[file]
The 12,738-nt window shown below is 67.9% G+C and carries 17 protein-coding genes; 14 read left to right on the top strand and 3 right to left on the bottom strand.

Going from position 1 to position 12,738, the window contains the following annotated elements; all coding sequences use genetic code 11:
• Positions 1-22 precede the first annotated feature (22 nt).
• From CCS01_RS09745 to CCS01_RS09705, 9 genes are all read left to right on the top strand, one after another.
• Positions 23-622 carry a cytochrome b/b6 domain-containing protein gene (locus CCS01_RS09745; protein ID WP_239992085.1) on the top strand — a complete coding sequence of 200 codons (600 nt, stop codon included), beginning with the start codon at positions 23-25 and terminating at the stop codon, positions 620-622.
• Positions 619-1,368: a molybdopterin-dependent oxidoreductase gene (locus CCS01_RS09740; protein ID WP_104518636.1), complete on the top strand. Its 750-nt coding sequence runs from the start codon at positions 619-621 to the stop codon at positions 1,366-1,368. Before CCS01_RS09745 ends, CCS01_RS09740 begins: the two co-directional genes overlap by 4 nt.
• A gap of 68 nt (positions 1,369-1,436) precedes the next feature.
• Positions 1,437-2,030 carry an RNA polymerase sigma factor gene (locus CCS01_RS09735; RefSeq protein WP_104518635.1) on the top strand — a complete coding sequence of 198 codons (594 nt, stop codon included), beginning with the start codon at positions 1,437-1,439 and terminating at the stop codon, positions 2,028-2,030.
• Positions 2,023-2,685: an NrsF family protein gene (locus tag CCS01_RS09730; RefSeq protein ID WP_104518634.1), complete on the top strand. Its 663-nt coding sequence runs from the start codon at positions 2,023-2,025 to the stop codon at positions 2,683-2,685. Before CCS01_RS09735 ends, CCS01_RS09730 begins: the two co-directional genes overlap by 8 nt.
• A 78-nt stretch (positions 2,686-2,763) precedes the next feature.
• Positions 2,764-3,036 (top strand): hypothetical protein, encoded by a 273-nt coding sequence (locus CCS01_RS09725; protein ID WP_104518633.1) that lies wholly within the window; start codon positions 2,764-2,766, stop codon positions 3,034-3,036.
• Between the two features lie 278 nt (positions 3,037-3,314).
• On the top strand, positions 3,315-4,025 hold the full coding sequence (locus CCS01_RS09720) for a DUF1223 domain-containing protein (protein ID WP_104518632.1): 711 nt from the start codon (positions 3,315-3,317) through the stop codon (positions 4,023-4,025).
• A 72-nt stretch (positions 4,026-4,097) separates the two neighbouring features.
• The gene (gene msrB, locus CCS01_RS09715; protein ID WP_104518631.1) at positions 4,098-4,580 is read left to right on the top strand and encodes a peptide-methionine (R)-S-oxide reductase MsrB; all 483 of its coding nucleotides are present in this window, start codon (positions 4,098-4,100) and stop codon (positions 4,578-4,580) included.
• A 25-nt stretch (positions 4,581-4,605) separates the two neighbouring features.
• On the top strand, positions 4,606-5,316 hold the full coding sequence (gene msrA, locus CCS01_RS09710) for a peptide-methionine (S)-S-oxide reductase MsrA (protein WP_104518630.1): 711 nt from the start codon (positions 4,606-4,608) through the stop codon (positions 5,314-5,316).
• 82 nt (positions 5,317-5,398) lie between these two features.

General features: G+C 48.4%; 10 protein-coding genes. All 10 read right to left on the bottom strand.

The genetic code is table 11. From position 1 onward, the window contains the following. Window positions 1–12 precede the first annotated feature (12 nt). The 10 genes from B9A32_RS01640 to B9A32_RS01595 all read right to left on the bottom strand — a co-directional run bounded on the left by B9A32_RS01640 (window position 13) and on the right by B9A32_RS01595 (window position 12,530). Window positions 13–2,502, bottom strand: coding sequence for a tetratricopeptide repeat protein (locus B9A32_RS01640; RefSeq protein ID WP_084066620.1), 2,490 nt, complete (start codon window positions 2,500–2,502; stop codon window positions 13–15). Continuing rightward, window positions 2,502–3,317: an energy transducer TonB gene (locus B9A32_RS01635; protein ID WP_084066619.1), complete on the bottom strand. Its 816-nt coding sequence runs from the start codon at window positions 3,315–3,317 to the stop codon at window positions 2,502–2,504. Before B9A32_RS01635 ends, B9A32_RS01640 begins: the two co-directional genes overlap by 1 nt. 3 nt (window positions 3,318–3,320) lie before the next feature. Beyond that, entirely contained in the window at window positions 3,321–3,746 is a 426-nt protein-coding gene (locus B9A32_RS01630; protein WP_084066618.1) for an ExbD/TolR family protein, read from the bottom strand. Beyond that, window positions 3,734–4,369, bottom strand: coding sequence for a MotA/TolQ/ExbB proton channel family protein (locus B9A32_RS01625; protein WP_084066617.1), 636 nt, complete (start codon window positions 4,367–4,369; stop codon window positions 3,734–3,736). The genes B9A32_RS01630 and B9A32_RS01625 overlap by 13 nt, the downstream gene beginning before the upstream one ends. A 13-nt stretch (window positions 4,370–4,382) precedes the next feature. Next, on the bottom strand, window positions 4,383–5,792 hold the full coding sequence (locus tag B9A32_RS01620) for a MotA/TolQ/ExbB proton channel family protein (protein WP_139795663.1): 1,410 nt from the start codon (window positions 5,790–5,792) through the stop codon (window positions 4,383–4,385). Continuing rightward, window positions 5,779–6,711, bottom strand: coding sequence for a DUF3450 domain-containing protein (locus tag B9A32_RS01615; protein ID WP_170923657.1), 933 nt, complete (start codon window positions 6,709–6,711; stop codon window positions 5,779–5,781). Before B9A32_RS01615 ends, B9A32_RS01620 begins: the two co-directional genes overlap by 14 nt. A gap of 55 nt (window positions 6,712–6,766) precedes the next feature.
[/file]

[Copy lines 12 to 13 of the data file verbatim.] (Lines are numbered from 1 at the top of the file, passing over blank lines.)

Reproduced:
• Between the two features lie 278 nt (positions 3,037-3,314).
• On the top strand, positions 3,315-4,025 hold the full coding sequence (locus CCS01_RS09720) for a DUF1223 domain-containing protein (protein ID WP_104518632.1): 711 nt from the start codon (positions 3,315-3,317) through the stop codon (positions 4,023-4,025).